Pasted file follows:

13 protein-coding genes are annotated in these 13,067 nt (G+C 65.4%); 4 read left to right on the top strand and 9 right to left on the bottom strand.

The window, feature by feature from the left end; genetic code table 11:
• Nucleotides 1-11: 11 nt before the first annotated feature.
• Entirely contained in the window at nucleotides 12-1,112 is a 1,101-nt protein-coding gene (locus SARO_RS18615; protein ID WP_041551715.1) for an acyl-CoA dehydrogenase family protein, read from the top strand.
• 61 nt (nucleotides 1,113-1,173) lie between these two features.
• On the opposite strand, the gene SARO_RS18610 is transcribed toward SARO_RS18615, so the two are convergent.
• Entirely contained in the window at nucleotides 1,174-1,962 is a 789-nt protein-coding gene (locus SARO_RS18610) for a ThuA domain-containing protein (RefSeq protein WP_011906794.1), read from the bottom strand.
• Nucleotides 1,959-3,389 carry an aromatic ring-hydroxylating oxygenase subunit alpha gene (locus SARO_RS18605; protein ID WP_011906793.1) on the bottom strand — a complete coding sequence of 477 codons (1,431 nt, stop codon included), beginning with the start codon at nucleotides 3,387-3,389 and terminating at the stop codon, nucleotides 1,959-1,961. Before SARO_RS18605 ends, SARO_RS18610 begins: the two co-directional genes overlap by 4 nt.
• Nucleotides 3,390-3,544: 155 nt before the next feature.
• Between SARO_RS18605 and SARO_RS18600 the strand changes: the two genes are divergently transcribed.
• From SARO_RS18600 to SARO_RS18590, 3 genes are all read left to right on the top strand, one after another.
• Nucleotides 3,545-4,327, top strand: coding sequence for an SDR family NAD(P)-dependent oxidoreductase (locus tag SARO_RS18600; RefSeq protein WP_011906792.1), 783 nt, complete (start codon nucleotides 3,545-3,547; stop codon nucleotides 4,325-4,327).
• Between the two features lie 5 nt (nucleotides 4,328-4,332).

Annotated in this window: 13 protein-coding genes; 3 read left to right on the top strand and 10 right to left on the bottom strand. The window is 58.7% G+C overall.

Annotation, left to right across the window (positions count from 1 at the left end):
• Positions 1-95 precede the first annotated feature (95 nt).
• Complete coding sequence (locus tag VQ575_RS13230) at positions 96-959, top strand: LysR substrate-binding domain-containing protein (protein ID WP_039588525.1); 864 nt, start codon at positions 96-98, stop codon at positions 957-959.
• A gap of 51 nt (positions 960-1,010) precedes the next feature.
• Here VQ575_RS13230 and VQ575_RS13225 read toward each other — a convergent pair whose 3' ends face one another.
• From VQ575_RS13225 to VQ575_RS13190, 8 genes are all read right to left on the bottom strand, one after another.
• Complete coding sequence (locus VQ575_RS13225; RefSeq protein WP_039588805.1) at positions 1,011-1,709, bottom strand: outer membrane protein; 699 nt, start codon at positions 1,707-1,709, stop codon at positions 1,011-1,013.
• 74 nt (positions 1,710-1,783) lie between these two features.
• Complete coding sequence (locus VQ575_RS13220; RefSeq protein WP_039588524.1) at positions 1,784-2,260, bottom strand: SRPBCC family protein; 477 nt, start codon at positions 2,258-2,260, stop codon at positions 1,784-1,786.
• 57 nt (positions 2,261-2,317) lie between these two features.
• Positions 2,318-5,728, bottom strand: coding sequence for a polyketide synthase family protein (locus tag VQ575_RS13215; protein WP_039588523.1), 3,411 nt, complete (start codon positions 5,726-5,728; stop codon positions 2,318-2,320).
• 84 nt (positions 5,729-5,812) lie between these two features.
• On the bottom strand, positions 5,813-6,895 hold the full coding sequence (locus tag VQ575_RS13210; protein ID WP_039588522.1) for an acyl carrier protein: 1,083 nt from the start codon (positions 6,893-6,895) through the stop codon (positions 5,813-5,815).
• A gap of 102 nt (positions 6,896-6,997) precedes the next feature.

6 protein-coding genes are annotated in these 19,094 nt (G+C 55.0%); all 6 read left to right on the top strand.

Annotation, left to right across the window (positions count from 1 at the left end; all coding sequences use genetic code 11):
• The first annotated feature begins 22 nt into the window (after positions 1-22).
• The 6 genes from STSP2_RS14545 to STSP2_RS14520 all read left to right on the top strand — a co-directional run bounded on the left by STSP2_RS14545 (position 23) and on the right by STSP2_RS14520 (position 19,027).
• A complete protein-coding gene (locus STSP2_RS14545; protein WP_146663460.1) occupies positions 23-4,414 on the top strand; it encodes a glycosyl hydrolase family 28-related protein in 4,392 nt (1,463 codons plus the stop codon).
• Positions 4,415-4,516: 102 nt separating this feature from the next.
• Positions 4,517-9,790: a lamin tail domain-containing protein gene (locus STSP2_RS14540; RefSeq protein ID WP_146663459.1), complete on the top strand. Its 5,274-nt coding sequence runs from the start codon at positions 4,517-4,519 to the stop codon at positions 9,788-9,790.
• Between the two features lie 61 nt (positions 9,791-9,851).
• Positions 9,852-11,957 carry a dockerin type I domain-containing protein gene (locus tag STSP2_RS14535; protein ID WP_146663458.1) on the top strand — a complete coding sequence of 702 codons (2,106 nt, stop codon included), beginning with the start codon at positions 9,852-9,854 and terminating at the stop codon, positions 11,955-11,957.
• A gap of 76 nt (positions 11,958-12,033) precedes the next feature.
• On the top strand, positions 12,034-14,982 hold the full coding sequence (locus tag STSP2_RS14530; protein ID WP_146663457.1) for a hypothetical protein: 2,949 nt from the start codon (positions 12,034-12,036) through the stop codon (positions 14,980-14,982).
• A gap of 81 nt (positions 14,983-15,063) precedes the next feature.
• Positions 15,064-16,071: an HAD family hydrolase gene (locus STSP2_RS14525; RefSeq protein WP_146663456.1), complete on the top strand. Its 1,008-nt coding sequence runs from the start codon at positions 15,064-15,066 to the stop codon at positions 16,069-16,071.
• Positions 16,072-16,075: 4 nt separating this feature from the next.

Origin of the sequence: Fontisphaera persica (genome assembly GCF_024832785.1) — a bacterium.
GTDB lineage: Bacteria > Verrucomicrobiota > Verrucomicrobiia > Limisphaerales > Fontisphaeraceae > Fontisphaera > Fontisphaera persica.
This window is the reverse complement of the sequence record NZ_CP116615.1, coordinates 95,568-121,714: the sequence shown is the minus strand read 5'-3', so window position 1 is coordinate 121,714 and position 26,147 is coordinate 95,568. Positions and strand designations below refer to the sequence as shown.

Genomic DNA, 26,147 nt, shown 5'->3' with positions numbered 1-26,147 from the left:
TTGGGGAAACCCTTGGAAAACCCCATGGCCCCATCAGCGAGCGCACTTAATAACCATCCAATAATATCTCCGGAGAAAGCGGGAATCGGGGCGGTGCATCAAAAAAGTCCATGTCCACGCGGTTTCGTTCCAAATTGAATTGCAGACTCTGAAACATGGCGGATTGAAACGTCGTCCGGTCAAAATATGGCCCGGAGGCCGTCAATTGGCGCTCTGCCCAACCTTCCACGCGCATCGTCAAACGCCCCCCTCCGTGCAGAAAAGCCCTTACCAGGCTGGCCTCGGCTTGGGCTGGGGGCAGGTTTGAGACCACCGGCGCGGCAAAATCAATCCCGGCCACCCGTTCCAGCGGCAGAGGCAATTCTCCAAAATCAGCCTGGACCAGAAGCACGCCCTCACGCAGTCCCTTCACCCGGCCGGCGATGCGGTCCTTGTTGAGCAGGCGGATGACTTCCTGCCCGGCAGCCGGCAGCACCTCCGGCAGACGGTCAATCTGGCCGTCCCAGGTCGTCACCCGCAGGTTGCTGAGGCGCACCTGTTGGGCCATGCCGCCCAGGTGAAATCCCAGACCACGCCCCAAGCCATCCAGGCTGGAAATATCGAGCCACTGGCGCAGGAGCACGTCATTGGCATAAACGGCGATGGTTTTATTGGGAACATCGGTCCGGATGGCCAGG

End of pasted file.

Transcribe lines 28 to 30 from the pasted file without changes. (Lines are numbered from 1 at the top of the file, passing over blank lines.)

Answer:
• A gap of 102 nt (positions 6,896-6,997) precedes the next feature.

6 protein-coding genes are annotated in these 19,094 nt (G+C 55.0%); all 6 read left to right on the top strand.

Annotation, left to right across the window (positions count from 1 at the left end; all coding sequences use genetic code 11):